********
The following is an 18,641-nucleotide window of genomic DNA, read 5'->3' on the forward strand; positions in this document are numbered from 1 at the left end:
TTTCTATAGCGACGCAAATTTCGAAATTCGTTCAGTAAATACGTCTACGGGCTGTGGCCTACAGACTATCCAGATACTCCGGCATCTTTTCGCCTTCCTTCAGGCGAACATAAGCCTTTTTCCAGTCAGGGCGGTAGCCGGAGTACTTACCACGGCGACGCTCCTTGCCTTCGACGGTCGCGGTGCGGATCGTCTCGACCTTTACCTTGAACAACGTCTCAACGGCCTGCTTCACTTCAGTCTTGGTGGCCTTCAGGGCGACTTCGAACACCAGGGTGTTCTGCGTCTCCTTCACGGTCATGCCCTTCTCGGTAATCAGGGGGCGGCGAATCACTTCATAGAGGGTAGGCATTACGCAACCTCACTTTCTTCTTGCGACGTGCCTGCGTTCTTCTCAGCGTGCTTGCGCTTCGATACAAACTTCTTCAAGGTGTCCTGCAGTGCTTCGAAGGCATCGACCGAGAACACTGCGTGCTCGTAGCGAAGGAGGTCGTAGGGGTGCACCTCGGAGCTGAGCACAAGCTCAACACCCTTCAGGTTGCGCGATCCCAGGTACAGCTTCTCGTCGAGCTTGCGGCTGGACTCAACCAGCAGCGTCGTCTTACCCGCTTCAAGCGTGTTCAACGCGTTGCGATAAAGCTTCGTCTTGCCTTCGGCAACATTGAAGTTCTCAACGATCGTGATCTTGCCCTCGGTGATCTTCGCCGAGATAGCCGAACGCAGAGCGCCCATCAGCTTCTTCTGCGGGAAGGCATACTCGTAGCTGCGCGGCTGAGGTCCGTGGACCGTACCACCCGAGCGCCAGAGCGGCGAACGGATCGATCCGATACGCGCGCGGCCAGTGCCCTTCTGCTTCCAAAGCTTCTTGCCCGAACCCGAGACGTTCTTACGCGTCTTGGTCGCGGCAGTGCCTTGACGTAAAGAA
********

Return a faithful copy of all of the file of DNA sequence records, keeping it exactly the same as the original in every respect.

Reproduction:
The following is an 18,641-nucleotide window of genomic DNA, read 5'->3' on the forward strand; positions in this document are numbered from 1 at the left end:
TTTCTATAGCGACGCAAATTTCGAAATTCGTTCAGTAAATACGTCTACGGGCTGTGGCCTACAGACTATCCAGATACTCCGGCATCTTTTCGCCTTCCTTCAGGCGAACATAAGCCTTTTTCCAGTCAGGGCGGTAGCCGGAGTACTTACCACGGCGACGCTCCTTGCCTTCGACGGTCGCGGTGCGGATCGTCTCGACCTTTACCTTGAACAACGTCTCAACGGCCTGCTTCACTTCAGTCTTGGTGGCCTTCAGGGCGACTTCGAACACCAGGGTGTTCTGCGTCTCCTTCACGGTCATGCCCTTCTCGGTAATCAGGGGGCGGCGAATCACTTCATAGAGGGTAGGCATTACGCAACCTCACTTTCTTCTTGCGACGTGCCTGCGTTCTTCTCAGCGTGCTTGCGCTTCGATACAAACTTCTTCAAGGTGTCCTGCAGTGCTTCGAAGGCATCGACCGAGAACACTGCGTGCTCGTAGCGAAGGAGGTCGTAGGGGTGCACCTCGGAGCTGAGCACAAGCTCAACACCCTTCAGGTTGCGCGATCCCAGGTACAGCTTCTCGTCGAGCTTGCGGCTGGACTCAACCAGCAGCGTCGTCTTACCCGCTTCAAGCGTGTTCAACGCGTTGCGATAAAGCTTCGTCTTGCCTTCGGCAACATTGAAGTTCTCAACGATCGTGATCTTGCCCTCGGTGATCTTCGCCGAGATAGCCGAACGCAGAGCGCCCATCAGCTTCTTCTGCGGGAAGGCATACTCGTAGCTGCGCGGCTGAGGTCCGTGGACCGTACCACCCGAGCGCCAGAGCGGCGAACGGATCGATCCGATACGCGCGCGGCCAGTGCCCTTCTGCTTCCAAAGCTTCTTGCCCGAACCCGAGACGTTCTTACGCGTCTTGGTCGCGGCAGTGCCTTGACGTAAAGAA